I have been making homemade ‘greek’ yogurt since I lived at home with my parents, having learned from my Mom. I have large family so make 1.5 – 2 gallons at a time. When the yogurt is cooled down (takes 1.5 hours) and ready to add in the starter yogurt – I mix in the starter yogurt and then ladle the milk/yogurt into jars, and close with lids. ( I have saved numerous glass peanut butter jars, with cute yellow lids, and they make the perfect size container to fit on the shelf in my fridge.) So, I fill each jar, cover with lid, put them on a tray then set the tray filled with jars, in my oven overnight. I also fill a small container to make my starter for the next batch. Before I put the milk/yogurt in the oven, I I heat oven to 145 degrees first, and then turn it off, and put the jars of milk (soon to be yogurt) inside. This makes the oven just warm enough to help the yogurt incubate overnight. In the morning, or later the next day (it doesnt really matter – sometimes i have forgotten it until the next day and achieved an even creamier result the longer it sits in the oven. So, the next day I put the yogurt in the fridge and the use of the small containers/ jars gives it a really nice thick consistency vs. making in a large bowl (which is how I used to do it). I have been using this method for 20+ years and I have never had a batch fail. I also dont use a thermometer – so if you dont have one – dont let that stop you. I use the ‘pinky’ test. After the boiled milk has sat for 1.5 hours (I set a timer so I dont forget) wash your hand and insert the knuckle of your pinky in the milk. If it is warm and you can leave it there to the count of 10 without it scalding you – then it is ready. If the milk has cooled too much and doesnt feel warm any longer – you can rewarm it a bit – it wont hurt anything. I have never lost a batch of milk ever. Eating homemade yogurt is so healthy and many greeks say it is the secret to a long and healthy life and maintaining healthy gut – you dont need to buy probiotic medicine – just eat some yogurt every day. Its great in summer with fresh fruit, blueberries, peaches, or any fresh fruit – so healthy and delicious!! Happy Yogurt Making all!! Try it – you wont regret it!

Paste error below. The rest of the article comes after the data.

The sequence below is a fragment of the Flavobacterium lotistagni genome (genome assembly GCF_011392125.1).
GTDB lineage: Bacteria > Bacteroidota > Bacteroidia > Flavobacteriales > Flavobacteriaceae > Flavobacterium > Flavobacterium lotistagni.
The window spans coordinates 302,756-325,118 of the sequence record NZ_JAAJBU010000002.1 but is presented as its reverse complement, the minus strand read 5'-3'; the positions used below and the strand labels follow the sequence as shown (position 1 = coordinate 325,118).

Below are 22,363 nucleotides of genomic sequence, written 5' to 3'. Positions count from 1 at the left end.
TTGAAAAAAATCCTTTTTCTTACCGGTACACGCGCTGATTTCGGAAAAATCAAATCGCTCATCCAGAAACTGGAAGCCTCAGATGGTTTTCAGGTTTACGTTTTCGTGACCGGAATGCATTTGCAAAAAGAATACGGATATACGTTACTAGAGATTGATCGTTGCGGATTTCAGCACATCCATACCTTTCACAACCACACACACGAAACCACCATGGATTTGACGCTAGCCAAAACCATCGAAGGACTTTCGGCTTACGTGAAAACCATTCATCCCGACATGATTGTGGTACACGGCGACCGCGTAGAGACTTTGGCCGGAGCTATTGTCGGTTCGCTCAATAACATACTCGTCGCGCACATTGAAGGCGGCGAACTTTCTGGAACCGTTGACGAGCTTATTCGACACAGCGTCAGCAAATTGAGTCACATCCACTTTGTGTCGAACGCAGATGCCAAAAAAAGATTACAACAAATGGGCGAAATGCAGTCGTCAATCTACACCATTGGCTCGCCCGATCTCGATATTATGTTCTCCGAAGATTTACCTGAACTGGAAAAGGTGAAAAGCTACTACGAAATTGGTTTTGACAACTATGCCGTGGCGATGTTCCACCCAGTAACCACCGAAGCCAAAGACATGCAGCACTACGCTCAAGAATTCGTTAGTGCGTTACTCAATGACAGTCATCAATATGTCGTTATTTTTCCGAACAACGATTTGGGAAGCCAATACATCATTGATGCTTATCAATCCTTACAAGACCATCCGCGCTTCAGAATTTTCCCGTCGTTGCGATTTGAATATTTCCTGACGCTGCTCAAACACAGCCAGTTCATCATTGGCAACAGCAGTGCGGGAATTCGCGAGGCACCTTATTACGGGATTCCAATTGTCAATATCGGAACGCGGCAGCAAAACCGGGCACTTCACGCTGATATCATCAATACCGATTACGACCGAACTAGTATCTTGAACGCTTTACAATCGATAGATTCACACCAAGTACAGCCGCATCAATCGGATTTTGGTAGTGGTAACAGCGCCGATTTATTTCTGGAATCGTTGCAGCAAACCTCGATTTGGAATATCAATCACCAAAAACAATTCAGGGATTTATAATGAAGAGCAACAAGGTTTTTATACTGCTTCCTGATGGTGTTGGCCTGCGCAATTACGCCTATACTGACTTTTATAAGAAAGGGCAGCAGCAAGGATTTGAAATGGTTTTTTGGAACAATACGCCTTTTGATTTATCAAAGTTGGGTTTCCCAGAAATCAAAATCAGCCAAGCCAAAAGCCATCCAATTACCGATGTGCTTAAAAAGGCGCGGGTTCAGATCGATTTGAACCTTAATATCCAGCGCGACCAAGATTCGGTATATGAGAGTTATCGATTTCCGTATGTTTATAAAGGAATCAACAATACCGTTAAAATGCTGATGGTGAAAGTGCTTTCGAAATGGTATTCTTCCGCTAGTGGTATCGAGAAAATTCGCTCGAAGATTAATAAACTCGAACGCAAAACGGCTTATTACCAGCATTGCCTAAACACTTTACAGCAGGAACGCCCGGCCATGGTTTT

4. Becky Aniol
    | Reply

    We love homemade yogurt! I make it almost exactly like you do, except I put the pot of 180 degree milk into a sink full of ice water. That makes it cool to 110 in about 10 minutes. And I funnel the yogurt/milk mixture into mason jars before I put it in the oven. I actually should stop checking my email/reading blog posts and go make another gallon before my husband opens the last jar (that I need for starter) tomorrow morning! :)

  5. Allison
    | Reply

    If you have an instapot with the yogurt setting it will heat up your milk to 160 for you. Then you take it out, let it cool and follow the same directions to culture. I use my dehydrator set to 110 ( I have the round style so I use metal sheeting to make the capsule to culture my yogurt. I agree, timers are important!

  6. Deb Johnson
    | Reply

    Another option is to use the Yogourmet Electric Yogurt Maker. Yes, you pay $50 for a machine that has the job of keeping your milk at a consistent temperature for four hours to incubate as the milk/yogurt starter turns into yogurt. The good news is that it holds 1/2 gallon of milk. I have to heat the milk in a double boiler on the stove and then let it cool before putting it in the container and then into the water bath in the Yoguourmet maker. I have made yogurt for around 20 years this way including when we used to milk goats. Here are a couple of tips: Add 1/4 – 1/2 cup powdered milk and 1 package of unflavored gelatin to the 1/2 gallon of milk prior to heating it. Stir it in well. This helps make a nice, thick yogurt. You can find it on Amazon and likely other places.

  7. Helen H Brindell
    | Reply

    This all sounds so interesting. Tried making yogurt probably 40 years ago without any success. Maybe I should try again. Do any of you sweeten it at all? I see no mention of that. Not sure we could handle unsweetened plain yogurt. If you do, how, when, etc? thank you

    • Mystie Winckler
      | Reply

      We have ours unsweetened with fruit, but also with granola which is sweetened. If you’re used to commercial yogurt, it’s a big change. But I always bought whole-fat low-sugar yogurt before I started making my own, so it’s what my kids were used to. Adding a spoon of sugar or honey to each serving would work, too!